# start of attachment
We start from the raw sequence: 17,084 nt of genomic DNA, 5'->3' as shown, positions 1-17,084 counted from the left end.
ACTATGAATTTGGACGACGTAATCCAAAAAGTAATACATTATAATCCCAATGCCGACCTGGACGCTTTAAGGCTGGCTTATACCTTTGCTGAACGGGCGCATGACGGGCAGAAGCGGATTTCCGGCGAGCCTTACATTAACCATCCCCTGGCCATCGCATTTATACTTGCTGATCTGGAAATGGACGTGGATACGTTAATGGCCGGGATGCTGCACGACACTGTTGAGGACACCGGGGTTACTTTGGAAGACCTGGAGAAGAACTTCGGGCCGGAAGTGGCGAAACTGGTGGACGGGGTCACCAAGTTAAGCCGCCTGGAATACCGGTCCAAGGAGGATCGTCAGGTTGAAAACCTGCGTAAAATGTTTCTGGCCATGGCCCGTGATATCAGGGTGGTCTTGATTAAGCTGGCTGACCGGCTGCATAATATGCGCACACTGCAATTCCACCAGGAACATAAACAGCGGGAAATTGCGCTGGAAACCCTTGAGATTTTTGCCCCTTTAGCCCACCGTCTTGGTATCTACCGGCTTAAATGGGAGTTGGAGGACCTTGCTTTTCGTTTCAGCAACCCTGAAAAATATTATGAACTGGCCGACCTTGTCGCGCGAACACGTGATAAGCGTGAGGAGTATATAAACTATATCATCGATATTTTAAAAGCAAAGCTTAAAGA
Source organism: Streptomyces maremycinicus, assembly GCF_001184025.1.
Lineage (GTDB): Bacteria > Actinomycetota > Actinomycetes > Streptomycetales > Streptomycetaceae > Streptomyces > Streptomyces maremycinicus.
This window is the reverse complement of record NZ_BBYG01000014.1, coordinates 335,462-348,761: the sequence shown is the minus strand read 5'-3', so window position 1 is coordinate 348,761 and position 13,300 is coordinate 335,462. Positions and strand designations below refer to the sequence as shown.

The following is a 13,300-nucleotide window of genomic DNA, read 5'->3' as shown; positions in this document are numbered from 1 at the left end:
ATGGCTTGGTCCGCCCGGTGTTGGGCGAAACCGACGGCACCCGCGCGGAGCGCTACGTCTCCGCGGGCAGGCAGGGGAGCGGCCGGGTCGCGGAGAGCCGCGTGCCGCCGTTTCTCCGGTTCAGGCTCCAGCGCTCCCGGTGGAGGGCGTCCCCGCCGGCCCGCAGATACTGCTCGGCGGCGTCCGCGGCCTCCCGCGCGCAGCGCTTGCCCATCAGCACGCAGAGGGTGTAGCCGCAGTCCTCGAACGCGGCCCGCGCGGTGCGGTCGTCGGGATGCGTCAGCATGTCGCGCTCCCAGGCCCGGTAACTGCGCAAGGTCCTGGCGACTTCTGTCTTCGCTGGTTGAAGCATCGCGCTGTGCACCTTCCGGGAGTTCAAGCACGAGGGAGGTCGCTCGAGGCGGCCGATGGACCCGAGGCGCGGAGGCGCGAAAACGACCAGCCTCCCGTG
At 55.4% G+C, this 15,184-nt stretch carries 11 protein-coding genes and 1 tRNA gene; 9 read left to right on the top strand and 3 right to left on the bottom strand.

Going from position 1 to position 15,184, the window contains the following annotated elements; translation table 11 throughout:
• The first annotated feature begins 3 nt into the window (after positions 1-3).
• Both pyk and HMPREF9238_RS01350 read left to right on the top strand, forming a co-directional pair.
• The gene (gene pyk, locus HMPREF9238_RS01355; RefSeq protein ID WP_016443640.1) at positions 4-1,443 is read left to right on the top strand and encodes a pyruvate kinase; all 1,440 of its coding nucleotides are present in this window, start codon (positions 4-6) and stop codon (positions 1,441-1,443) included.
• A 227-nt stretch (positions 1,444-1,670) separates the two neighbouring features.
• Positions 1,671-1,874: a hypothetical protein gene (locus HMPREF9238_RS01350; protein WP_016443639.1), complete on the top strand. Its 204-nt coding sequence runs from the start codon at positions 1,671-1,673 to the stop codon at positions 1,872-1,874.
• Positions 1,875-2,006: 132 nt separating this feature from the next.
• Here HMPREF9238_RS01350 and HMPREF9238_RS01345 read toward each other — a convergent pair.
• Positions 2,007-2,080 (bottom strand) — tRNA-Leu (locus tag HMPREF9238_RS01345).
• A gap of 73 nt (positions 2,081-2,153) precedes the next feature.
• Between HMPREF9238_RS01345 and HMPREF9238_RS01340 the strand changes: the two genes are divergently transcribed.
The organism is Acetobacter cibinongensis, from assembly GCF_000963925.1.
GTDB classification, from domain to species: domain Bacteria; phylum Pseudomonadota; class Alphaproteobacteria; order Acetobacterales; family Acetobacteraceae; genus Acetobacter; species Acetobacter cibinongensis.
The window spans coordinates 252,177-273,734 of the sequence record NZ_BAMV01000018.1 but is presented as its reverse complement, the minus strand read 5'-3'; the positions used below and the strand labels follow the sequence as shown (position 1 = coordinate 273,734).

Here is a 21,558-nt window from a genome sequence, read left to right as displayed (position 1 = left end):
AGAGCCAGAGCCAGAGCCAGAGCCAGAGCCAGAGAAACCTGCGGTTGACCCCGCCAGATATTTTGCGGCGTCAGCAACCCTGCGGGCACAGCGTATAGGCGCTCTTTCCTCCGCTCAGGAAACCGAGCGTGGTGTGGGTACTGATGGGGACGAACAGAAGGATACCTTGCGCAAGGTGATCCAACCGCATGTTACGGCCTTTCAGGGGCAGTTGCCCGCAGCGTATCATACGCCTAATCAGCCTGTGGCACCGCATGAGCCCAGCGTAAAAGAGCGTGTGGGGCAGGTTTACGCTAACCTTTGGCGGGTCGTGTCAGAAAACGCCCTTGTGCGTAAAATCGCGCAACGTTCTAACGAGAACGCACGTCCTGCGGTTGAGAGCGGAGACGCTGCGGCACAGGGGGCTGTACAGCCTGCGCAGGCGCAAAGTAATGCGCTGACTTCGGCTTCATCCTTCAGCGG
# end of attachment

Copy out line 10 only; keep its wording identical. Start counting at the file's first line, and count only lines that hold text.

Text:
• The first annotated feature begins 3 nt into the window (after positions 1-3).